Today, I am putting a simple but important request to Lord Hall, the BBC’s director-general. I have written to him asking for an official apology for a terrible slur that was cast upon me, which I believe was encouraged by one of the Corporation’s senior reporters, John Sweeney, and then aired to the nation.
If the apology is not forthcoming, I will have no option but to stop paying the BBC licence fee altogether. Others must decide whether they would do the same in my shoes, but all, I trust, will agree that this is a test of whether the BBC really is the decent and fair public broadcaster it purports to be.
The origins of this situation lie in August 2016, when a man named Arkadiusz Jozwik was punched in the head during a row with a youth in Harlow, Essex. As a result of the blow, Mr Jozwik fell and hit his head on the pavement. Tragically, he died from his injuries two days later.
Two months after the Brexit vote, many in the media were swift to link this confrontation to “Brexit hate crime”. Essex Police, however, made clear its opposition to this, with DCI Martin Pasmore going on record to say: “The widespread media are reporting this as a hate crime, but that is no more than one line of many inquiries that we’re following. We must not jump to conclusions. Let us do the investigation and get the facts right.”
Regrettably, in its quest to highlight the allegedly “unprovoked” nature of the attack and its supposed connection to Brexit, the BBC did jump to conclusions. In doing so, it deliberately stirred up racial tension to make the story fit its skewed view of Brexit.
First, journalist Daniel Sandford put out a report on BBC One’s Six O’Clock News, speculating: “The fear is that this was a frenzied racist attack triggered by the Brexit referendum.” Sweeney, of BBC Two’s Newsnight, then went further.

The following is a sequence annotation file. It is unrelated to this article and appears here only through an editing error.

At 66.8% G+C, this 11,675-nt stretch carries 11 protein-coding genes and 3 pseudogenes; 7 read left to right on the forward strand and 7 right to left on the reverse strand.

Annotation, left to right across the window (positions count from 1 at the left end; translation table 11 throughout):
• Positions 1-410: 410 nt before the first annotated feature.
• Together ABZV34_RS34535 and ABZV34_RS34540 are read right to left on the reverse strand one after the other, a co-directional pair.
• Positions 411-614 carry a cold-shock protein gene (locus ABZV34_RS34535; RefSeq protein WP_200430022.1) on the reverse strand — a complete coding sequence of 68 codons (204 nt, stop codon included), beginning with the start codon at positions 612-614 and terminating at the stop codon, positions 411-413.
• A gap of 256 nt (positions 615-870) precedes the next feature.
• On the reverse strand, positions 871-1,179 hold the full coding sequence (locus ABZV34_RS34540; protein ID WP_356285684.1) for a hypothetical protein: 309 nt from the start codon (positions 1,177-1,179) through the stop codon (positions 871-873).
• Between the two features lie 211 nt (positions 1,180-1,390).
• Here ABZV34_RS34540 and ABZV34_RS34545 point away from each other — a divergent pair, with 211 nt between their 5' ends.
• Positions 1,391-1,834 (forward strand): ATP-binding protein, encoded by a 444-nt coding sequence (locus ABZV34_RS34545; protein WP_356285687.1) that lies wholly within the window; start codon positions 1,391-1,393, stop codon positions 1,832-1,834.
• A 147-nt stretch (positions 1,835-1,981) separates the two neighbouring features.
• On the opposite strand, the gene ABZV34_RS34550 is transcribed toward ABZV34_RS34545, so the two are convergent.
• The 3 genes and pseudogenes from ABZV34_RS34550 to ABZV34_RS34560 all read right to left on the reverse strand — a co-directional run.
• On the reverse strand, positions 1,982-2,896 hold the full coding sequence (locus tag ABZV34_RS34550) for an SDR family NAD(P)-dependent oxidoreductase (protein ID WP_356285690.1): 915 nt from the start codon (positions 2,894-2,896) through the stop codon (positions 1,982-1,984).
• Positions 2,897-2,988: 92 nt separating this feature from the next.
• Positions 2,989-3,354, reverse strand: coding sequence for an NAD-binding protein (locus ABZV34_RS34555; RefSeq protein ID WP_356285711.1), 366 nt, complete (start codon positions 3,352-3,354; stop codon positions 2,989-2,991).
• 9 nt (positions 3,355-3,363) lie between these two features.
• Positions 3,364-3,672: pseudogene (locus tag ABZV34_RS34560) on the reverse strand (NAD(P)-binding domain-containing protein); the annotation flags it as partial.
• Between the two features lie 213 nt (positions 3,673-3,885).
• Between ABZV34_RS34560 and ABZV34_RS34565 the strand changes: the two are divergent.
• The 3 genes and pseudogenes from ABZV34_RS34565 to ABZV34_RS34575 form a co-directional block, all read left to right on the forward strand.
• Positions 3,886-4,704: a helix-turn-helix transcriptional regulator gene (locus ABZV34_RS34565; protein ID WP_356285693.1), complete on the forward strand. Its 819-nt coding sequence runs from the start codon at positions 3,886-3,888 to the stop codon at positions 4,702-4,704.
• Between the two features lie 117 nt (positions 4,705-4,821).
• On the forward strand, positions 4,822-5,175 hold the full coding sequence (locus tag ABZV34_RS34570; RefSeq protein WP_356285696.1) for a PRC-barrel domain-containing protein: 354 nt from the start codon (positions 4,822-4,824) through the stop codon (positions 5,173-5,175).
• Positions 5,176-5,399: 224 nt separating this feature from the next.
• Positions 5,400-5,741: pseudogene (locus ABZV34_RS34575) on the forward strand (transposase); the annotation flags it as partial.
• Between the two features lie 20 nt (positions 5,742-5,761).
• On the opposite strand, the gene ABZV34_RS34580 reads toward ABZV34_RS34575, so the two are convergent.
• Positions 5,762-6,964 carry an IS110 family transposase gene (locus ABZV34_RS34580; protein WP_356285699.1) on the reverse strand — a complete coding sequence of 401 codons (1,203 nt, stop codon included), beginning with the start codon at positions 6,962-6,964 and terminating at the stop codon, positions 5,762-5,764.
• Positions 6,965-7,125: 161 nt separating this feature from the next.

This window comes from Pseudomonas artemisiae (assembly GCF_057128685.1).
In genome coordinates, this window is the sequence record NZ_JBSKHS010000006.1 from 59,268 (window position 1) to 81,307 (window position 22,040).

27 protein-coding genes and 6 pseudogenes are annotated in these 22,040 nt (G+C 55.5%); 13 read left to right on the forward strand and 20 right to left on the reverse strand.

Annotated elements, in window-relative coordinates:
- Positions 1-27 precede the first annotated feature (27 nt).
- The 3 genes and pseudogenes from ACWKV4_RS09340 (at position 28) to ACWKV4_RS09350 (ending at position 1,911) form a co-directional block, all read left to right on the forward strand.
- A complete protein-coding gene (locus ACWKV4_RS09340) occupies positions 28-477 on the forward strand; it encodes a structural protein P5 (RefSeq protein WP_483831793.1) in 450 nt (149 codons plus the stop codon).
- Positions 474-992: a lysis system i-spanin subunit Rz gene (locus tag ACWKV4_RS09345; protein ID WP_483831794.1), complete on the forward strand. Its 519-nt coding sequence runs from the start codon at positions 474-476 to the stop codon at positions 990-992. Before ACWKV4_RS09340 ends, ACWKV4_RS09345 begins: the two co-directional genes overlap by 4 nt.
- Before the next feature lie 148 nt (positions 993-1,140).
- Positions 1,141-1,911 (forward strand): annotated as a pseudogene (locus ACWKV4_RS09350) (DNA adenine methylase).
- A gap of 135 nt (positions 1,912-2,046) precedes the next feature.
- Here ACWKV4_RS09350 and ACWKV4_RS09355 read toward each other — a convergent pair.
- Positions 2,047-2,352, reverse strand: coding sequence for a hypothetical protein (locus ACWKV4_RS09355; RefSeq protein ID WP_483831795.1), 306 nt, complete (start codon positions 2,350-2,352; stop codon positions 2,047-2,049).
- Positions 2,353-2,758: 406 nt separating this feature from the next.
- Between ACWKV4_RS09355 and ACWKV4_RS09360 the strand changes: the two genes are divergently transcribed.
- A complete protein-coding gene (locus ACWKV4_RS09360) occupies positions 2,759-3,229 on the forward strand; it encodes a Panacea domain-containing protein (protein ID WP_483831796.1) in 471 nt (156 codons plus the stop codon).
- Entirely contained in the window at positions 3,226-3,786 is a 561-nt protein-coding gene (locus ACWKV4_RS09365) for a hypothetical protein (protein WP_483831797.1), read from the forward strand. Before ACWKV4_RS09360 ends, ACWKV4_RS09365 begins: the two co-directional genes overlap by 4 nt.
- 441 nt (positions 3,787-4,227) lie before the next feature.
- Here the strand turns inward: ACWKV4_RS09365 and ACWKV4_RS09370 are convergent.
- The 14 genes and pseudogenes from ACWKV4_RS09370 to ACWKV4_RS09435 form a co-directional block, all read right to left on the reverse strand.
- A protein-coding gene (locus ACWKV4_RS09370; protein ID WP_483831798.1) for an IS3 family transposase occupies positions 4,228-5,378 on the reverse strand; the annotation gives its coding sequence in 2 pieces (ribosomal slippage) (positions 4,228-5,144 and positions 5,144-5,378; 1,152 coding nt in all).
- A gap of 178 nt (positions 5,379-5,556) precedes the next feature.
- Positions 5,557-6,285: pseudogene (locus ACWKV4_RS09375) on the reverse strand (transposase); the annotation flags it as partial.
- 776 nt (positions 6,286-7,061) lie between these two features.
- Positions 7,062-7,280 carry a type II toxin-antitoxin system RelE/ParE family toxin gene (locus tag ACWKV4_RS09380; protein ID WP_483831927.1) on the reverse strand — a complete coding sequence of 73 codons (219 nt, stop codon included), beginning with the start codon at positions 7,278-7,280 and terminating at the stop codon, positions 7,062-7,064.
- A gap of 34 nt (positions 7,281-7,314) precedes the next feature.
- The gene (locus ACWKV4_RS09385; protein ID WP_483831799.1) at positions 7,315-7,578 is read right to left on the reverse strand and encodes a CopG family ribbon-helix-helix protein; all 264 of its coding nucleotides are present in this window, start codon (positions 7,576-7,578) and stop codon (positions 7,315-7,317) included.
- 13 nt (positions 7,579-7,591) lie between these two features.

In his report on Aug 31, introduced by presenter Evan Davis with the untrue claim that Mr Jozwik was “beaten to death”, he interviewed a friend of Mr Jozwik called Eric Hind. Mr Hind said on camera: “I don’t know if I can mention names, but I mean…”, at which point Sweeney instructed him: “Mention names.” So Mr Hind continued: “But I mean, Nigel Farage, I mean, thank you for that, because you are part of this death, and you’ve got blood on your hands, thanks to you, thanks for all your decisions, wherever you are, er, yeah, it’s your call.”
Sweeney did make it clear that I denied this allegation, but the damage was done and this hugely irresponsible piece of journalism was aired, presumably after a BBC lawyer had seen it. The report was pre-recorded, rather than broadcast live.
If Sweeney and the BBC had thought things through from my point of view, they might have considered it wise to remember the warning from Essex Police and not tied me to Mr Jozwik’s death. Indeed, if they had had any respect for Mr Jozwik’s family, they would have exercised restraint.
But why let even-handedness get in the way of what they obviously considered a good story? Could there be any better example of BBC bias when it comes to Britain’s democratically determined withdrawal from the EU?
This single report, because it opened the floodgates to other media, has caused my family and me more misery than any other in my 25 years in politics. At the time, I couldn’t even go out to buy a newspaper without abuse being hurled at me. All of us lived in fear of a reprisal. Bile overflowed on social media. I don’t think Sweeney – or the BBC – has any idea what it’s like to exist in a state of perpetual worry as the result of such an accusation.
Earlier this month, the boy who punched Mr Jozwik – he is now aged 16 and can’t be named for legal reasons – was sentenced to three-and-a-half years in a young offender institution for manslaughter.
It was made clear to Chelmsford Crown Court at his trial that this sad incident had nothing to do with Brexit or hate crime. In fact, the court heard that Mr Jozwik was drunk and had racially abused a friend of the boy, who retaliated.
I have every sympathy with all concerned, but the question for Lord Hall is: will he now behave like a gentleman and correct the record, or is he content to preside over the kind of shoddy journalism that even the police had warned was unacceptable?